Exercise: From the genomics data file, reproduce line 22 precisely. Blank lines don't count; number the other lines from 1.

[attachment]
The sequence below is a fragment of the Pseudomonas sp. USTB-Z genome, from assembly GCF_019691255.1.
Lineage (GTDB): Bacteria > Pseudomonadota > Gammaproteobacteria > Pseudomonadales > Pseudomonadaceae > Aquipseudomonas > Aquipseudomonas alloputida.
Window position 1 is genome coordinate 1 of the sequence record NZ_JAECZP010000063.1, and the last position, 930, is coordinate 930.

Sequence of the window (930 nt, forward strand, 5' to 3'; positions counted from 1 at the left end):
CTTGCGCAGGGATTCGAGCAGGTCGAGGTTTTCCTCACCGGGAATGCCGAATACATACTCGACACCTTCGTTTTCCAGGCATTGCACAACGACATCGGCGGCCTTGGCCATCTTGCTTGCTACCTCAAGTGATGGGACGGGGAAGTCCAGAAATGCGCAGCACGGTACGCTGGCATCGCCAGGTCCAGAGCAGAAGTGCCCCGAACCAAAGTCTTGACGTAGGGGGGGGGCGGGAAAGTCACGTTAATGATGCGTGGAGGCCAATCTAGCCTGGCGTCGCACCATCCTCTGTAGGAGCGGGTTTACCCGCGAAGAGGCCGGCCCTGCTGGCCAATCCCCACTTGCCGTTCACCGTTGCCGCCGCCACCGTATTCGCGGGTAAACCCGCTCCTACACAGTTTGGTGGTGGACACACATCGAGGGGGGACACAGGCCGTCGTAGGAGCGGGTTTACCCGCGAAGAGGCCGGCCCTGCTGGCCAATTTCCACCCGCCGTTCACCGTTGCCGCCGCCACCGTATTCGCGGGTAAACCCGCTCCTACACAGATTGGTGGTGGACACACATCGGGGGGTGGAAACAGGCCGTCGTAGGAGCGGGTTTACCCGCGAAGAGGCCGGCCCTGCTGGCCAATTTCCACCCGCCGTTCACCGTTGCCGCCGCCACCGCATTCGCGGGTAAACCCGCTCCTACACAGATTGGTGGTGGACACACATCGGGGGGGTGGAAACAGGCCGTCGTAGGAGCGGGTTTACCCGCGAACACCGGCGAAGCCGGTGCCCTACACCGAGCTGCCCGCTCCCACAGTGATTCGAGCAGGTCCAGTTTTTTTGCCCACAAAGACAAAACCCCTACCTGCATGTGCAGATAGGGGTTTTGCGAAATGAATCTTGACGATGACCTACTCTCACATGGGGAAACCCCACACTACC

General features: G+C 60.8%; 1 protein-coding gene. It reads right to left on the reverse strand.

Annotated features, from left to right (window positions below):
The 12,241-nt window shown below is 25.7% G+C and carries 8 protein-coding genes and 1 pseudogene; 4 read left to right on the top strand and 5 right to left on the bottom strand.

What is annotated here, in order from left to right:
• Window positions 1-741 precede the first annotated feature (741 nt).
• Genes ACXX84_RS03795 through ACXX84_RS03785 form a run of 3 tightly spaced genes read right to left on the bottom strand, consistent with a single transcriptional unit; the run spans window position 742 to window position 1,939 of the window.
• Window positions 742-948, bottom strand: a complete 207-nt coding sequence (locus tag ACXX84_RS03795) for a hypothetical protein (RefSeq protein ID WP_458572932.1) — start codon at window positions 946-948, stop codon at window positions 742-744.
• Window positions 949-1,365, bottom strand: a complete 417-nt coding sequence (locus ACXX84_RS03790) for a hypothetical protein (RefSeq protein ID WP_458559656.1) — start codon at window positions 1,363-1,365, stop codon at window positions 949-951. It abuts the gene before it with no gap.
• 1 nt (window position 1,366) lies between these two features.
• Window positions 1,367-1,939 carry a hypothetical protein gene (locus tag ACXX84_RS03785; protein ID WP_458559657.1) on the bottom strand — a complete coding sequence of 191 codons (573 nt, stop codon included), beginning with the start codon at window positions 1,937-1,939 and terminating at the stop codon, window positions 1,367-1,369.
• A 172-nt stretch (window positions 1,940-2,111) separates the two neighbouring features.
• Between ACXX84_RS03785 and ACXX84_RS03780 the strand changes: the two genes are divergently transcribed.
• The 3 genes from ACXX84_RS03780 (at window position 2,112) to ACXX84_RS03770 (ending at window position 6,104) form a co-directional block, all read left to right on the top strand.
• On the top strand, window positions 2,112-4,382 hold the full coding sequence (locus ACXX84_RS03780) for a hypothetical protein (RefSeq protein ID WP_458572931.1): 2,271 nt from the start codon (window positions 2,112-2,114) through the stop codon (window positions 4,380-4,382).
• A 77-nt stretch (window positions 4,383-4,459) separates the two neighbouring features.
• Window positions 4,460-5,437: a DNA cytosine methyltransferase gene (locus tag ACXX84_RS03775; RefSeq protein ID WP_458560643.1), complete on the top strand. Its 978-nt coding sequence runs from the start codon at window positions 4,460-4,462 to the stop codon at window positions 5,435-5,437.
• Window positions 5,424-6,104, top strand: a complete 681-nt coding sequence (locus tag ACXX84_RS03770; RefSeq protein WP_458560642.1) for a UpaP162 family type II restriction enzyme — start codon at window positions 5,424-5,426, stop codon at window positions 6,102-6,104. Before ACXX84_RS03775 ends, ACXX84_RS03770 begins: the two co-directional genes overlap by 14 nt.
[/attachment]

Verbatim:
• Window positions 5,424-6,104, top strand: a complete 681-nt coding sequence (locus tag ACXX84_RS03770; RefSeq protein WP_458560642.1) for a UpaP162 family type II restriction enzyme — start codon at window positions 5,424-5,426, stop codon at window positions 6,102-6,104. Before ACXX84_RS03775 ends, ACXX84_RS03770 begins: the two co-directional genes overlap by 14 nt.